“I’m not going to look too far ahead, I’ve got to take care of Gary [Corcoran] first,” said Horn, referring to his next opponent who he meets at the Brisbane Convention & Exhibition Centre on 13 December in the first defence of the world title he won from Filipino superstar Manny Pacquiao in front of 51,000 fans at Suncorp Stadium in Brisbane last July.


Britain’s Gary “Hellraiser” Corcoran holds a record of 17-1 (7) and is ranked at number 10 by the WBO. Although he is not known as a puncher, the 26-year-old Corcoran is an aggressive, come-forward fighter who will be willing to oblige Horn in a firefight.


Much like Horn when he met Pacquiao, this is Corcoran’s big opportunity to break through to the bigtime.


"He’s told me he’s going to take this belt from me so that’s got to be my focus,” continued Horn. "Then I’ll see who’s the number one contender I have to take on next year.


“Everyone should learn not to underestimate me. I train so hard for these fights and no-one’s going to take this belt away from me cheaply."


Alex “The Lionheart” Leapai 31-7-3 (25), who has been training alongside Horn, is expected to appear on the undercard. Perth heavyweight Roger Izonritei 12-6 (11), originally from Nigeria, has been mentioned as a possible opponent for the former world heavyweight title challenger.


Also on the undercard will be featherweight Nathaniel “Cheeky” May 18-1 (10) who takes on undefeated Brazilian Aelio Mesquita 16-0 (14). The 22-year-old May, from Bunbury in Western Australia, is ranked IBF #11 and hold the IBF Pan Pacific and IBF Australasian featherweight titles.





It wasn’t the result they were hoping for but Trent Broadhurst’s American manager Peter Kahn is philosophical about his charge’s first round loss to Russian powerhouse Dmitry Bivol 12-0 (10) at the Casino de Monte Carlo in Monte Carlo, Monaco on Saturday night.


"Dmitry Bivol is the real deal," said Kahn on Facebook. "Devastating loss for Trent Broadhurst in his first world title fight. Not how he saw this fight playing out. Bivol caught Broadhurst with a big right hand with one second to go in round one. Although his ego is bruised, his health is fine and Broadhurst will return stronger."


Broadhurst 20-2 (12) was taking a big step up in class against the well-schooled Bivol who, despite his limited professional experience, holds an amateur win-loss record of 268-15.


Bivol’s performance has made Kahn a believer.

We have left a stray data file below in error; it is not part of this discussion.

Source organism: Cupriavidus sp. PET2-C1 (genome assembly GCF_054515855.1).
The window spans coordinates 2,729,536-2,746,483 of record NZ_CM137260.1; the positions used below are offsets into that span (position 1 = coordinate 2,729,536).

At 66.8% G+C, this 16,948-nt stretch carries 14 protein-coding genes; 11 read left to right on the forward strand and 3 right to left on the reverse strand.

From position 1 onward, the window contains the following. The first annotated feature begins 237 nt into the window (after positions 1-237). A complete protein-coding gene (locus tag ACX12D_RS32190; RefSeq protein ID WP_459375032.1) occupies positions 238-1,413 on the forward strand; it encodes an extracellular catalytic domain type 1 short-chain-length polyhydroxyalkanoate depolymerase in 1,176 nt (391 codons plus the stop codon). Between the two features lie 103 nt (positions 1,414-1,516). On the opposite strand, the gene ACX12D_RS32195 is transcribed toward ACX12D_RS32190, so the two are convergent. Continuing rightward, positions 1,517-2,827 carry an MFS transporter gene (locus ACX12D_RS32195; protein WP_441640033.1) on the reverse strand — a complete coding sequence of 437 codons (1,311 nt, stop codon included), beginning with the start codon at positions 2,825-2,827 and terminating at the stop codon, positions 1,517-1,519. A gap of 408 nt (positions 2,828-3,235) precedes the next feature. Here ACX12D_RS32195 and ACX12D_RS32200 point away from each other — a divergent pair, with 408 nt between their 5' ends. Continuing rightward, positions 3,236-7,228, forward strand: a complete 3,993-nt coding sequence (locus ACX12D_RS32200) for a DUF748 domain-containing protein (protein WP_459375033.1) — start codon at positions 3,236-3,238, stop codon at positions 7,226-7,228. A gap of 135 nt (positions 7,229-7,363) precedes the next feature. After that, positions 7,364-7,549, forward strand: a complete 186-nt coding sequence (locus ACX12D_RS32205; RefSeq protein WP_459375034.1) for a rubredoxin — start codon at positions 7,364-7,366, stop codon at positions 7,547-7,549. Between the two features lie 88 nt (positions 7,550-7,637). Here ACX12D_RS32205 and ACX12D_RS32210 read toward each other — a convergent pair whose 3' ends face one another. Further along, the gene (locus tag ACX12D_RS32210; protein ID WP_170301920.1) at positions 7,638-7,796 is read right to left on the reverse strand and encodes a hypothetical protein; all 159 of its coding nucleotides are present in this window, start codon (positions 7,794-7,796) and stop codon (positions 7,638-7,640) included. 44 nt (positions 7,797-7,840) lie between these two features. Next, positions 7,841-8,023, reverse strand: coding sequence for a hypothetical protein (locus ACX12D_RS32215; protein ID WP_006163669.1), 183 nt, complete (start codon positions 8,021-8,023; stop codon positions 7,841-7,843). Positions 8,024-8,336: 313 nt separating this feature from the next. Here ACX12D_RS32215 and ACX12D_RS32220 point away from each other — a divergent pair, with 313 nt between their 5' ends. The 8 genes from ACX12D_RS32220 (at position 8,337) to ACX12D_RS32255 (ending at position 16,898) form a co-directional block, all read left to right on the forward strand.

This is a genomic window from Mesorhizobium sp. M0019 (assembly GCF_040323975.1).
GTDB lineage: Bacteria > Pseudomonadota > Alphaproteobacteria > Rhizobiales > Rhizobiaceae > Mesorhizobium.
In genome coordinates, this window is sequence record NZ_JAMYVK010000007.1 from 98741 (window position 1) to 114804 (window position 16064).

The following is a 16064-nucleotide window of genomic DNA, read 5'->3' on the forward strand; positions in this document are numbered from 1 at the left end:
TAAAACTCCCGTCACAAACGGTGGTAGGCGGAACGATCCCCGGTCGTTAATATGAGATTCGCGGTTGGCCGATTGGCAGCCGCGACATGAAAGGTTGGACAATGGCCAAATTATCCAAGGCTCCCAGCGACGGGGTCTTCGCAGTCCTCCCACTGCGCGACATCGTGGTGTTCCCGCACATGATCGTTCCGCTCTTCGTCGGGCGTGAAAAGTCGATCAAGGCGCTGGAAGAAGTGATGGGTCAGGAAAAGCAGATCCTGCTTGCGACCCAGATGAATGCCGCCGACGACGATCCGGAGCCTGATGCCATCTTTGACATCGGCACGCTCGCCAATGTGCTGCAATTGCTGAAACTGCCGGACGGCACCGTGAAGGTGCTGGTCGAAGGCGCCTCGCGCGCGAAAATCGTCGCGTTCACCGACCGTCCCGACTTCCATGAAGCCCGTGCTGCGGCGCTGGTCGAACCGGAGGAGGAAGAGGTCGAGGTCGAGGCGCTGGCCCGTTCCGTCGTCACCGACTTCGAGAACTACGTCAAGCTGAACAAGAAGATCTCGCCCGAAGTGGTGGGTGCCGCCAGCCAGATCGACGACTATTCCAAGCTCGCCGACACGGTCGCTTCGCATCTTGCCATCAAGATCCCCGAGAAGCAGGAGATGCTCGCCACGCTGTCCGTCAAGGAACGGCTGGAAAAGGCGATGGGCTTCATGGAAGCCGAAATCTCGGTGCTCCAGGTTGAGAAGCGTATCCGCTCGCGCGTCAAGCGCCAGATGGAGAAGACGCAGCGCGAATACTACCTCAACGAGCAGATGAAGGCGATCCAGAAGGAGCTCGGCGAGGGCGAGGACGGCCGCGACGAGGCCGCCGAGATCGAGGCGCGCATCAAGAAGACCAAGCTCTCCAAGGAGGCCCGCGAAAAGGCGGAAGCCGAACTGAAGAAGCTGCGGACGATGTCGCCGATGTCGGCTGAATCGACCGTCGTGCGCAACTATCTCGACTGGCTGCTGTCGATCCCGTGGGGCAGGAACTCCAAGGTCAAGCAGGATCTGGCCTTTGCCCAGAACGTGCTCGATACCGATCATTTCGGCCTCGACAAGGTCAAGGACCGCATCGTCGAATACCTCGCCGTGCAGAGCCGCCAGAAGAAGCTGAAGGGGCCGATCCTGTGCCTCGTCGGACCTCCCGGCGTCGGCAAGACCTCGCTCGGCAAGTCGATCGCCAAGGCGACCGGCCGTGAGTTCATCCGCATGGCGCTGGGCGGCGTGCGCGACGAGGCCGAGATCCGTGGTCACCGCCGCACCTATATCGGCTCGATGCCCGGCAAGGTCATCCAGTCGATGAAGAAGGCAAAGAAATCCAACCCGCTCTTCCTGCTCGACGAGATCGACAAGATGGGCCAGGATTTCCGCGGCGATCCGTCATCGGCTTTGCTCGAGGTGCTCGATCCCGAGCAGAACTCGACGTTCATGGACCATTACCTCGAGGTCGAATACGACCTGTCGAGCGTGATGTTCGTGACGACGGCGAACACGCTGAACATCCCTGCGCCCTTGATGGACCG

“Trent was not out of place. He was holding his own. He got caught. Bivol is a class act. Not sure I can see anyone beating him,” Kahn said.


"Probably the best light heavyweight in the world right now."

Broadhurst was boxing along nicely in the opening round as both boxers sized each other up. It was Bivol who took advantage though sending a right cross slicing through Broadhurst’s guard and catching him on the point of the chin, sending the 28-year-old Aussie crashing to the canvas.


Bivol’s promoter Andrey Rabinsky said the result of the HBO-televised fight was inevitable.

“The Australian is a good boxer, but he had no chance against Dmitry. He was afraid of him," Ryabinsky said. "Dmitry is better, he read the opponent, and it was clear in the first round how it would end. Dmitry is definitely the leader [in his weight division]. He has the opportunity to collect a lot of belts, if not all of them. Someone might be able to give Bivol substantial resistance – I just don’t see anyone at the moment who could do it."


It was the perfect homecoming for Townsville cruiserweight Mark "Bam Bam" Flanagan 23-5 (16) who bounced back from an unsuccessful world title bid earlier this year with a savage fourth round knockout of Pablo Matias Magrini 19-3-1 (15) at the Entertainment Centre in Townsville, Queensland on Saturday night.


A perfectly timed right uppercut after a break caught the 38-year-old Argentine on the point of the chin and sent him pitching face first to the canvas, out cold. Flanagan retained his WBA Oceania 200-pound title with the victory.


"I’m hoping that was enough for me to get back into the rankings to fight for the WBA world title and if that wasn’t enough, give me another guy," said Flanagan, who lost on points to Dennis Lebedev for the WBA Super world cruiserweight title in Russia last July.


"Choose them for me, I don’t care who it is, I’ll fight him. I’ve got state titles, Australian titles, knockouts of the year, regional titles in the IBO, WBA, WBO.